Seeing the Truckers for the first time was definitely inspiring. I snuck into Five Points Music Hall with a fake I.D. to see them on the Southern Rock Opera tour and it was unlike anything that I had ever seen. They were a rock and roll band with guitar solos and songs and the whole bit, but they were ragged as hell and it felt…vital. They were singing the same way that they talked, which just [expletive] blew my mind. These guys from Alabama were not only acknowledging the fact that they were from Alabama, but they were embracing and confronting it at every turn.


It was really when the next album came out that I really started paying attention to their songs. Pine Hill Haints would come down and play Birmingham a lot, and that was also important for the exposure I had to Florence music. Jamie [Barrier] has a very similar, underlying sensibility, I think, which is that he sees something very independent-minded and punk rock about fiercely claiming his own place and culture. That resonated with me as well.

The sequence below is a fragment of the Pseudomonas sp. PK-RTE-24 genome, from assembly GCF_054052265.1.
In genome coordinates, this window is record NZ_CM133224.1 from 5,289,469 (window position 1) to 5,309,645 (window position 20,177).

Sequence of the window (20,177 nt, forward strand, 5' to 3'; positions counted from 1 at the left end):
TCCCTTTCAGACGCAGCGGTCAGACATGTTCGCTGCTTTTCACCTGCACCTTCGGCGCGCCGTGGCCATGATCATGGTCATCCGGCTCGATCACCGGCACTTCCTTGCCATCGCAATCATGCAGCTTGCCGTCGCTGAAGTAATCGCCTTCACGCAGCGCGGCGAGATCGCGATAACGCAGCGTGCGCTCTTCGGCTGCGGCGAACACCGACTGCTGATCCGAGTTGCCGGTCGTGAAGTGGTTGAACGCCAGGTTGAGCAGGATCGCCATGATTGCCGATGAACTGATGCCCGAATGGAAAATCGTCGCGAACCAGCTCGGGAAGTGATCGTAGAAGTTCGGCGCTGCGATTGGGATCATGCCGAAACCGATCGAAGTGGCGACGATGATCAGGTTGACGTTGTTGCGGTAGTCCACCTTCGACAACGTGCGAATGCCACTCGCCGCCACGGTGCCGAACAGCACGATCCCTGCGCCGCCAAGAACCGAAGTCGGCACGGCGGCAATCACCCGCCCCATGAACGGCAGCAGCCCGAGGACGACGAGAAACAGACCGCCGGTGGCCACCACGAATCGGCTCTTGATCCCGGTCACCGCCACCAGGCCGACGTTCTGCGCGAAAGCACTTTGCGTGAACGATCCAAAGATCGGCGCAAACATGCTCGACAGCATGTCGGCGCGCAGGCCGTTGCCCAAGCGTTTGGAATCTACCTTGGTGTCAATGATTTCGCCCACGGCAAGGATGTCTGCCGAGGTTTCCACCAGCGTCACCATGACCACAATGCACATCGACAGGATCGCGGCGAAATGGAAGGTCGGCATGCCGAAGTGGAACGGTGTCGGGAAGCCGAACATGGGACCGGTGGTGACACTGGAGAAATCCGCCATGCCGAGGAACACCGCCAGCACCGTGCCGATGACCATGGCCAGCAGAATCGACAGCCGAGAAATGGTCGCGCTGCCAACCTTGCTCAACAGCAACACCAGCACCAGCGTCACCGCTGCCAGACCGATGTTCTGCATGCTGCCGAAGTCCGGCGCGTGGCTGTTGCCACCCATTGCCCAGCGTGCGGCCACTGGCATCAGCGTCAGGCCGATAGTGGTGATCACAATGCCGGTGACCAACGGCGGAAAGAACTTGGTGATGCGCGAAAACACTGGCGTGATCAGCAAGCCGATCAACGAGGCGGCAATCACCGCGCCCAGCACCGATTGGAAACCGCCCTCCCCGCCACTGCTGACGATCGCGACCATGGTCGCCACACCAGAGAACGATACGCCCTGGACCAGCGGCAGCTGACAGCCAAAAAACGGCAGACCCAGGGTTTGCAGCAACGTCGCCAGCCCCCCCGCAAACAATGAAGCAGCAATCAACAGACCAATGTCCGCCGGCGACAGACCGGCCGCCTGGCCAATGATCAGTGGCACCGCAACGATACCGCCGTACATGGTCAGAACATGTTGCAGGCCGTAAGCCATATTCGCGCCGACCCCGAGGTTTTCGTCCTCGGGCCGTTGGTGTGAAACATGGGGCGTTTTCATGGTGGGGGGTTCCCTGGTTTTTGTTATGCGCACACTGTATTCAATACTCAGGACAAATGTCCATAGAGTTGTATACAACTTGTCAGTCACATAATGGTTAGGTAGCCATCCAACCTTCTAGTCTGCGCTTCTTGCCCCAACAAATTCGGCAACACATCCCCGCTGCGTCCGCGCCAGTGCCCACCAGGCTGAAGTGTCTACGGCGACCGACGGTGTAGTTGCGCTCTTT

You’ve taken on almost a Springsteen-esque, blue collar persona over the last few years. Does it come natural? How have your music and your live show grown to become so embraced by the working man?


I don’t really try to portray myself that way. It’s funny, people have mentioned the Bruce Springsteen thing over the years, and I’ve never listened to Bruce Springsteen ever. I like some of the songs, but it’s not really – I didn’t grow up around that. It’s just not really my thing. But the more people say that, I’m like, “Well, I guess maybe I’ll check it out.”


I can certainly see in some sense what the commonalities are. We’re playing Oxford right now and there’s a dude that’s an Oxford fixture, he’s been living here and going to shows for a long time and he’s a Bruce Springsteen fanatic. He was one of the first people to make that comparison. He’s always talking about Springsteen. Last night at the show, he was like, “Y’all remind me of Springsteen on the 1980 tour.” Maybe there’s something to it.